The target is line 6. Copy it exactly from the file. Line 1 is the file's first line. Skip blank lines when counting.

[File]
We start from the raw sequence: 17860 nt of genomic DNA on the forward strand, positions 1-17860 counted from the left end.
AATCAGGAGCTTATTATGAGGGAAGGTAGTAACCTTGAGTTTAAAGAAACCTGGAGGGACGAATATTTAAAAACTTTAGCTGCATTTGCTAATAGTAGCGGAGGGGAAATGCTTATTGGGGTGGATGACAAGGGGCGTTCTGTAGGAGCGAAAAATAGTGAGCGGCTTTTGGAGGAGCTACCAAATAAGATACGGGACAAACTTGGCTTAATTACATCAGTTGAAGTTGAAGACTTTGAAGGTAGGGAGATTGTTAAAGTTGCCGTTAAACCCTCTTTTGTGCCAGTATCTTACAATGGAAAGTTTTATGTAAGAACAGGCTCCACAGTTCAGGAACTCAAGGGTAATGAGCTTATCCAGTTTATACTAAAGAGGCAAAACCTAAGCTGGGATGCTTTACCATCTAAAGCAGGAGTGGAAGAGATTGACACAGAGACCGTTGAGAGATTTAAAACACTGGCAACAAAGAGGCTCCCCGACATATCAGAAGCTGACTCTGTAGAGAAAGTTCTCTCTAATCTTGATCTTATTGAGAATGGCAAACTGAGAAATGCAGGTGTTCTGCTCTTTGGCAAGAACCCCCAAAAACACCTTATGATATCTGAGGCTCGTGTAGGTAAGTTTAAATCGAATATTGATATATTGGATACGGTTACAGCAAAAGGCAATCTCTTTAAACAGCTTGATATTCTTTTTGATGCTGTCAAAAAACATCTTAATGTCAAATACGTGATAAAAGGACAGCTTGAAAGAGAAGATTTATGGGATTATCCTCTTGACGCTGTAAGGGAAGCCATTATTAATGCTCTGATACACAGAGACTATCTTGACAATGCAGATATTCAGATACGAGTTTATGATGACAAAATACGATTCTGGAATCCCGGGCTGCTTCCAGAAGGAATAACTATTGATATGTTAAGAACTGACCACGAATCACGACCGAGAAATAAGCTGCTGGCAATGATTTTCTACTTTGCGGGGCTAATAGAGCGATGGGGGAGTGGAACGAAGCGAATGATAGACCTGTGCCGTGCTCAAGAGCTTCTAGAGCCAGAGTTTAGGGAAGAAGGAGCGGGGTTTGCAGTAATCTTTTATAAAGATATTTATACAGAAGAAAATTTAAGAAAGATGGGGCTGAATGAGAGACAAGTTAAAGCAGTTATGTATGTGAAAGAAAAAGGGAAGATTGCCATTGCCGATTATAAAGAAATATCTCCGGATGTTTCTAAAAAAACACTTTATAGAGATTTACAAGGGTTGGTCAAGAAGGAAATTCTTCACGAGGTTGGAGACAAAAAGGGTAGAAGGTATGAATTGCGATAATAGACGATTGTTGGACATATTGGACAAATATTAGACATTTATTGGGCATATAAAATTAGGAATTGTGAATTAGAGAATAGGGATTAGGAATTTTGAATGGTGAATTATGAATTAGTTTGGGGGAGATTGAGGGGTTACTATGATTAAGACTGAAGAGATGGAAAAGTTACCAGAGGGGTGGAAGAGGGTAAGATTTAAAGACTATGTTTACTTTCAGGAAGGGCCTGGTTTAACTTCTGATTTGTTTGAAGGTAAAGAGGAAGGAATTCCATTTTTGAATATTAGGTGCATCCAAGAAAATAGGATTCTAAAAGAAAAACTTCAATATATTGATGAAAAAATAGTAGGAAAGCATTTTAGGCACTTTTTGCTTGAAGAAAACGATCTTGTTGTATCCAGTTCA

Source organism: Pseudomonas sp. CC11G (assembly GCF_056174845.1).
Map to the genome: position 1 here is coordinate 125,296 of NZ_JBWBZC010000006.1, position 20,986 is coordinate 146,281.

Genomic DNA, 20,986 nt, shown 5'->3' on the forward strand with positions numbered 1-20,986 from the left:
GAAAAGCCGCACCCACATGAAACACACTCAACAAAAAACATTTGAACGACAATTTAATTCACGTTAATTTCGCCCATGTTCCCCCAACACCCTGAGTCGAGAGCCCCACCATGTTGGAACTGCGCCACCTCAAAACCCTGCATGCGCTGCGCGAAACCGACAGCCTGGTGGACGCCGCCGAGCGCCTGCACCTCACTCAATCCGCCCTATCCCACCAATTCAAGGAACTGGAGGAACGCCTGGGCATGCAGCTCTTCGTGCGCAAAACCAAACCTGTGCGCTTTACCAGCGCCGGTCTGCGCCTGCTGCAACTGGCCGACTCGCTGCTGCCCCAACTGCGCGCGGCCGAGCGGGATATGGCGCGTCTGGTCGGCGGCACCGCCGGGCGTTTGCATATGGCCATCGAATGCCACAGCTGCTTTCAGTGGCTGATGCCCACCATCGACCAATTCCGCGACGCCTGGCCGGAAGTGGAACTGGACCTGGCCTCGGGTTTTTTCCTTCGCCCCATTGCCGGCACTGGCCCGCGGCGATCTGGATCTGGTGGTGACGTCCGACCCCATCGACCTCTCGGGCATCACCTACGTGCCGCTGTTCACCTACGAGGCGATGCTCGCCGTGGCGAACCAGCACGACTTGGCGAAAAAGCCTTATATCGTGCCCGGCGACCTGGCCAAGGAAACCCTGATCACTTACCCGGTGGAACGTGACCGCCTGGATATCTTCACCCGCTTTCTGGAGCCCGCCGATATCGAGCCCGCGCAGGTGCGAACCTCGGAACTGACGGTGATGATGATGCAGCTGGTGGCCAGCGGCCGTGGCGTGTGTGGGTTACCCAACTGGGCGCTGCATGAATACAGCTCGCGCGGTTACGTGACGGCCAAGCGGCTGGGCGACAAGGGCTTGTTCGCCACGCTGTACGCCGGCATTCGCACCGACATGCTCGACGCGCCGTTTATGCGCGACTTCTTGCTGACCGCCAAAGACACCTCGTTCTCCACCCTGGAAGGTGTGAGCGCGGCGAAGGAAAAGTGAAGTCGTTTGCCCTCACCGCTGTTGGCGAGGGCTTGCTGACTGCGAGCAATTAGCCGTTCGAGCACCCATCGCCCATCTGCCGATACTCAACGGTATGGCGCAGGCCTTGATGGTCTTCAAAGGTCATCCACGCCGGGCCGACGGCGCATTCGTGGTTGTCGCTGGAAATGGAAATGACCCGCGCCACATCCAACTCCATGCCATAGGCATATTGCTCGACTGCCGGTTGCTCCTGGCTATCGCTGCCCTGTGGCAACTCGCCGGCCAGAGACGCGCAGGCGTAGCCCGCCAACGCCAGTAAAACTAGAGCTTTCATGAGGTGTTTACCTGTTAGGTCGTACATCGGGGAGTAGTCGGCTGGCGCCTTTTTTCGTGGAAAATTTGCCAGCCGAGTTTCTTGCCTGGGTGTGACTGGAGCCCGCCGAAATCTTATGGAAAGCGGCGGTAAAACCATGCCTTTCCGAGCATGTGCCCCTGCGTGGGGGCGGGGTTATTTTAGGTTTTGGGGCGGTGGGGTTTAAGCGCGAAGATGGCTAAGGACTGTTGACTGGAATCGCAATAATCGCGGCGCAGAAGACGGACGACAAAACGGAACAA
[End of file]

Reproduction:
GAAAAGCCGCACCCACATGAAACACACTCAACAAAAAACATTTGAACGACAATTTAATTCACGTTAATTTCGCCCATGTTCCCCCAACACCCTGAGTCGAGAGCCCCACCATGTTGGAACTGCGCCACCTCAAAACCCTGCATGCGCTGCGCGAAACCGACAGCCTGGTGGACGCCGCCGAGCGCCTGCACCTCACTCAATCCGCCCTATCCCACCAATTCAAGGAACTGGAGGAACGCCTGGGCATGCAGCTCTTCGTGCGCAAAACCAAACCTGTGCGCTTTACCAGCGCCGGTCTGCGCCTGCTGCAACTGGCCGACTCGCTGCTGCCCCAACTGCGCGCGGCCGAGCGGGATATGGCGCGTCTGGTCGGCGGCACCGCCGGGCGTTTGCATATGGCCATCGAATGCCACAGCTGCTTTCAGTGGCTGATGCCCACCATCGACCAATTCCGCGACGCCTGGCCGGAAGTGGAACTGGACCTGGCCTCGGGTTTTTTCCTTCGCCCCATTGCCGGCACTGGCCCGCGGCGATCTGGATCTGGTGGTGACGTCCGACCCCATCGACCTCTCGGGCATCACCTACGTGCCGCTGTTCACCTACGAGGCGATGCTCGCCGTGGCGAACCAGCACGACTTGGCGAAAAAGCCTTATATCGTGCCCGGCGACCTGGCCAAGGAAACCCTGATCACTTACCCGGTGGAACGTGACCGCCTGGATATCTTCACCCGCTTTCTGGAGCCCGCCGATATCGAGCCCGCGCAGGTGCGAACCTCGGAACTGACGGTGATGATGATGCAGCTGGTGGCCAGCGGCCGTGGCGTGTGTGGGTTACCCAACTGGGCGCTGCATGAATACAGCTCGCGCGGTTACGTGACGGCCAAGCGGCTGGGCGACAAGGGCTTGTTCGCCACGCTGTACGCCGGCATTCGCACCGACATGCTCGACGCGCCGTTTATGCGCGACTTCTTGCTGACCGCCAAAGACACCTCGTTCTCCACCCTGGAAGGTGTGAGCGCGGCGAAGGAAAAGTGAAGTCGTTTGCCCTCACCGCTGTTGGCGAGGGCTTGCTGACTGCGAGCAATTAGCCGTTCGAGCACCCATCGCCCATCTGCCGATACTCAACGGTATGGCGCAGGCCTTGATGGTCTTCAAAGGTCATCCACGCCGGGCCGACGGCGCATTCGTGGTTGTCGCTGGAAATGGAAATGACCCGCGCCACATCCAACTCCATGCCATAGGCATATTGCTCGACTGCCGGTTGCTCCTGGCTATCGCTGCCCTGTGGCAACTCGCCGGCCAGAGACGCGCAGGCGTAGCCCGCCAACGCCAGTAAAACTAGAGCTTTCATGAGGTGTTTACCTGTTAGGTCGTACATCGGGGAGTAGTCGGCTGGCGCCTTTTTTCGTGGAAAATTTGCCAGCCGAGTTTCTTGCCTGGGTGTGACTGGAGCCCGCCGAAATCTTATGGAAAGCGGCGGTAAAACCATGCCTTTCCGAGCATGTGCCCCTGCGTGGGGGCGGGGTTATTTTAGGTTTTGGGGCGGTGGGGTTTAAGCGCGAAGATGGCTAAGGACTGTTGACTGGAATCGCAATAATCGCGGCGCAGAAGACGGACGACAAAACGGAACAA